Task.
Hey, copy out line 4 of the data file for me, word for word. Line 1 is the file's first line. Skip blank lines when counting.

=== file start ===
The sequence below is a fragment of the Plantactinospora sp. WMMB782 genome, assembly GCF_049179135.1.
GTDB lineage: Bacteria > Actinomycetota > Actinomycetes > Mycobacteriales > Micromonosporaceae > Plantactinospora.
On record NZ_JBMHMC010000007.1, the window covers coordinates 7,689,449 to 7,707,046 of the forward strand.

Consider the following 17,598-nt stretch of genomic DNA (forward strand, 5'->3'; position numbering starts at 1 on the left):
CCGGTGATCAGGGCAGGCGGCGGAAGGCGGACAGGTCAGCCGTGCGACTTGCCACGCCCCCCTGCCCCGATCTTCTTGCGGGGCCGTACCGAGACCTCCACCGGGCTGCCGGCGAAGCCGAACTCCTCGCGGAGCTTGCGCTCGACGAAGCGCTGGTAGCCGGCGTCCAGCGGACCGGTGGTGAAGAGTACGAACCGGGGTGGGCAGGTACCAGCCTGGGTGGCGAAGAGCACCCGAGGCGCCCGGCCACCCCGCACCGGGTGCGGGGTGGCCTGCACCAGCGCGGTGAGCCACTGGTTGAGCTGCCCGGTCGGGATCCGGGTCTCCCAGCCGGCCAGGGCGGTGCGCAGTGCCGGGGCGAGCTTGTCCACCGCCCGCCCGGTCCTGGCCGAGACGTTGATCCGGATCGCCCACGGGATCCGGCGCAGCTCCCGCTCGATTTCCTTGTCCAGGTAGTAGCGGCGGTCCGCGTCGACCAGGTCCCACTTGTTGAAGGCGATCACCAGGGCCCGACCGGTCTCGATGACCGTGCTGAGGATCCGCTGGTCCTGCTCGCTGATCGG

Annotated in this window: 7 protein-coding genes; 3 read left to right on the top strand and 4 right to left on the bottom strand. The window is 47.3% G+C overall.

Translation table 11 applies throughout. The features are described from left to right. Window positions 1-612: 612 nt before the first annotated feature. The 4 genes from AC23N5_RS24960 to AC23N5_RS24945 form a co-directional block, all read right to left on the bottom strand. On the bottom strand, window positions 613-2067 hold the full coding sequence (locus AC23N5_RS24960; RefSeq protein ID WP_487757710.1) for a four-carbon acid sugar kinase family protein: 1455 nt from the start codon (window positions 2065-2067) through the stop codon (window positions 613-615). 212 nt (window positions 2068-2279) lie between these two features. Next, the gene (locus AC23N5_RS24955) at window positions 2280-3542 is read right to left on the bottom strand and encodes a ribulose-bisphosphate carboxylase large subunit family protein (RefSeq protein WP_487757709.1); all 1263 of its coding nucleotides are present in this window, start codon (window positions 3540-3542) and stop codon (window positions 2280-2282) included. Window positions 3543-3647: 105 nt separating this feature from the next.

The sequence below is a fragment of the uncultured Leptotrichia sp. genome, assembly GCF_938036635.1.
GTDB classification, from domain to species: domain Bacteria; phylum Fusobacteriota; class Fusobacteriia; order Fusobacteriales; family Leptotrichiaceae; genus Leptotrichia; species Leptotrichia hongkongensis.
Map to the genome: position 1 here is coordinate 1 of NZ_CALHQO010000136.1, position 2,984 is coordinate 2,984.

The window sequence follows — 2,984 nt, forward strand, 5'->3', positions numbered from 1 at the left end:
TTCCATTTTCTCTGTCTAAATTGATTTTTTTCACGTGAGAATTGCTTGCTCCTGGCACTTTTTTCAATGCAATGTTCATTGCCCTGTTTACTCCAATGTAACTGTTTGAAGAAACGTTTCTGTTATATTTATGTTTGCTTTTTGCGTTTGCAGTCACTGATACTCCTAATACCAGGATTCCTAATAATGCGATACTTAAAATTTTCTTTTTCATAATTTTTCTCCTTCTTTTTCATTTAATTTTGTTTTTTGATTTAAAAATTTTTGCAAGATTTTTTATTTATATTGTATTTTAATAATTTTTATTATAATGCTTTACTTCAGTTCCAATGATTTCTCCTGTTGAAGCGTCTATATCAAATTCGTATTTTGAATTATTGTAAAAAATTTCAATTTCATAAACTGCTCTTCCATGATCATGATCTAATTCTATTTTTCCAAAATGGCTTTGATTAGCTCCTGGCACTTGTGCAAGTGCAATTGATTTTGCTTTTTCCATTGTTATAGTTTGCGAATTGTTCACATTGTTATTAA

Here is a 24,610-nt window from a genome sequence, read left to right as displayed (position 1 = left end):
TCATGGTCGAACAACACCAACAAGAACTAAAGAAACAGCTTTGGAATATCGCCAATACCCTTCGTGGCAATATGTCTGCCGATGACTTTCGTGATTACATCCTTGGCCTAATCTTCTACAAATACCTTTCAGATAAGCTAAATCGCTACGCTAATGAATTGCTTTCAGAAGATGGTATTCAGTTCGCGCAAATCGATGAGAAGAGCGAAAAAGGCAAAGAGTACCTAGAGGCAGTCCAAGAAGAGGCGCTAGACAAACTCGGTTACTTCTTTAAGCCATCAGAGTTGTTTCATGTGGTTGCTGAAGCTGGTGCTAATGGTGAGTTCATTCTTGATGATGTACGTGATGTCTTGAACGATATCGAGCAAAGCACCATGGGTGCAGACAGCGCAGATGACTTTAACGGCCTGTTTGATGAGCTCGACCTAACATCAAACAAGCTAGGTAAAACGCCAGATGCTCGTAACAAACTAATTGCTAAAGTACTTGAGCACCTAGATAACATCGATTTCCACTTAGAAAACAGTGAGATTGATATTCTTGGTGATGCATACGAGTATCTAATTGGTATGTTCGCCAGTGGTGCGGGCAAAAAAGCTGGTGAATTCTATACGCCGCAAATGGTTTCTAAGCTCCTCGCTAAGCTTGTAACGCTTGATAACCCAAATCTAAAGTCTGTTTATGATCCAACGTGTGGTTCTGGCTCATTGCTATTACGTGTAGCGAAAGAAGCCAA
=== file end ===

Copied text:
Consider the following 17,598-nt stretch of genomic DNA (forward strand, 5'->3'; position numbering starts at 1 on the left):